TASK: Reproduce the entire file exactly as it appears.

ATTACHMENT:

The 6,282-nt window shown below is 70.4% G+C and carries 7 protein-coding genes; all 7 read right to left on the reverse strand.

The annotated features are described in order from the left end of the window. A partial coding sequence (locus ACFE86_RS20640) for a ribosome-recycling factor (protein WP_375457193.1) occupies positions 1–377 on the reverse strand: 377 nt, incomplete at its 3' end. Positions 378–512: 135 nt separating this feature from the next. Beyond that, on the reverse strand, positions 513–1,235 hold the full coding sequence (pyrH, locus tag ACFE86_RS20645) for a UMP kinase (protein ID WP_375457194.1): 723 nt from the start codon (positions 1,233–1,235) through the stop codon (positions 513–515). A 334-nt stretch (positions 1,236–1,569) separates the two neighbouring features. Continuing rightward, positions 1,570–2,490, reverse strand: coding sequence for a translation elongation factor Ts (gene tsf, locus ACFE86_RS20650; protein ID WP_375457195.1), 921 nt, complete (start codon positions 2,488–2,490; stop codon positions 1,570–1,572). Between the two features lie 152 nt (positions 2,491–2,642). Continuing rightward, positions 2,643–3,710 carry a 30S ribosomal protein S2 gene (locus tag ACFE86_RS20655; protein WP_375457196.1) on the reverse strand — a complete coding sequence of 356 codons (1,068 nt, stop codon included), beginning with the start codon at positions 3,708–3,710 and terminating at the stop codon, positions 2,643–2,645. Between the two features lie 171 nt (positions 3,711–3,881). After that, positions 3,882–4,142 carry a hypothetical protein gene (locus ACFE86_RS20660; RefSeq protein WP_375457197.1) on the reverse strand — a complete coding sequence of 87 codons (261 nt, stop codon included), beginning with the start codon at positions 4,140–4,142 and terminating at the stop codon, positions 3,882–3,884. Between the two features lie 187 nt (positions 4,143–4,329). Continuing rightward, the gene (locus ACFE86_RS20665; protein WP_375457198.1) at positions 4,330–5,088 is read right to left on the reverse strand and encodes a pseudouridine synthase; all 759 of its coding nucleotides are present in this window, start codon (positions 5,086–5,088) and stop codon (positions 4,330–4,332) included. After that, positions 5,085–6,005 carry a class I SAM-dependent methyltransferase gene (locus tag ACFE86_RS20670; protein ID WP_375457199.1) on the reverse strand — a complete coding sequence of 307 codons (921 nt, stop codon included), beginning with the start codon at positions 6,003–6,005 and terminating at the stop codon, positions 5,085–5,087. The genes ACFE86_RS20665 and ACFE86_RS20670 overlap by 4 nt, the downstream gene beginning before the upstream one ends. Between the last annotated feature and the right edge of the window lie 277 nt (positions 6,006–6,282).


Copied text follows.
The 6,282-nt window shown below is 70.4% G+C and carries 7 protein-coding genes; all 7 read right to left on the reverse strand.

The annotated features are described in order from the left end of the window. A partial coding sequence (locus ACFE86_RS20640) for a ribosome-recycling factor (protein WP_375457193.1) occupies positions 1–377 on the reverse strand: 377 nt, incomplete at its 3' end. Positions 378–512: 135 nt separating this feature from the next. Beyond that, on the reverse strand, positions 513–1,235 hold the full coding sequence (pyrH, locus tag ACFE86_RS20645) for a UMP kinase (protein ID WP_375457194.1): 723 nt from the start codon (positions 1,233–1,235) through the stop codon (positions 513–515). A 334-nt stretch (positions 1,236–1,569) separates the two neighbouring features. Continuing rightward, positions 1,570–2,490, reverse strand: coding sequence for a translation elongation factor Ts (gene tsf, locus ACFE86_RS20650; protein ID WP_375457195.1), 921 nt, complete (start codon positions 2,488–2,490; stop codon positions 1,570–1,572). Between the two features lie 152 nt (positions 2,491–2,642). Continuing rightward, positions 2,643–3,710 carry a 30S ribosomal protein S2 gene (locus tag ACFE86_RS20655; protein WP_375457196.1) on the reverse strand — a complete coding sequence of 356 codons (1,068 nt, stop codon included), beginning with the start codon at positions 3,708–3,710 and terminating at the stop codon, positions 2,643–2,645. Between the two features lie 171 nt (positions 3,711–3,881). After that, positions 3,882–4,142 carry a hypothetical protein gene (locus ACFE86_RS20660; RefSeq protein WP_375457197.1) on the reverse strand — a complete coding sequence of 87 codons (261 nt, stop codon included), beginning with the start codon at positions 4,140–4,142 and terminating at the stop codon, positions 3,882–3,884. Between the two features lie 187 nt (positions 4,143–4,329). Continuing rightward, the gene (locus ACFE86_RS20665; protein WP_375457198.1) at positions 4,330–5,088 is read right to left on the reverse strand and encodes a pseudouridine synthase; all 759 of its coding nucleotides are present in this window, start codon (positions 5,086–5,088) and stop codon (positions 4,330–4,332) included. After that, positions 5,085–6,005 carry a class I SAM-dependent methyltransferase gene (locus tag ACFE86_RS20670; protein ID WP_375457199.1) on the reverse strand — a complete coding sequence of 307 codons (921 nt, stop codon included), beginning with the start codon at positions 6,003–6,005 and terminating at the stop codon, positions 5,085–5,087. The genes ACFE86_RS20665 and ACFE86_RS20670 overlap by 4 nt, the downstream gene beginning before the upstream one ends. Between the last annotated feature and the right edge of the window lie 277 nt (positions 6,006–6,282).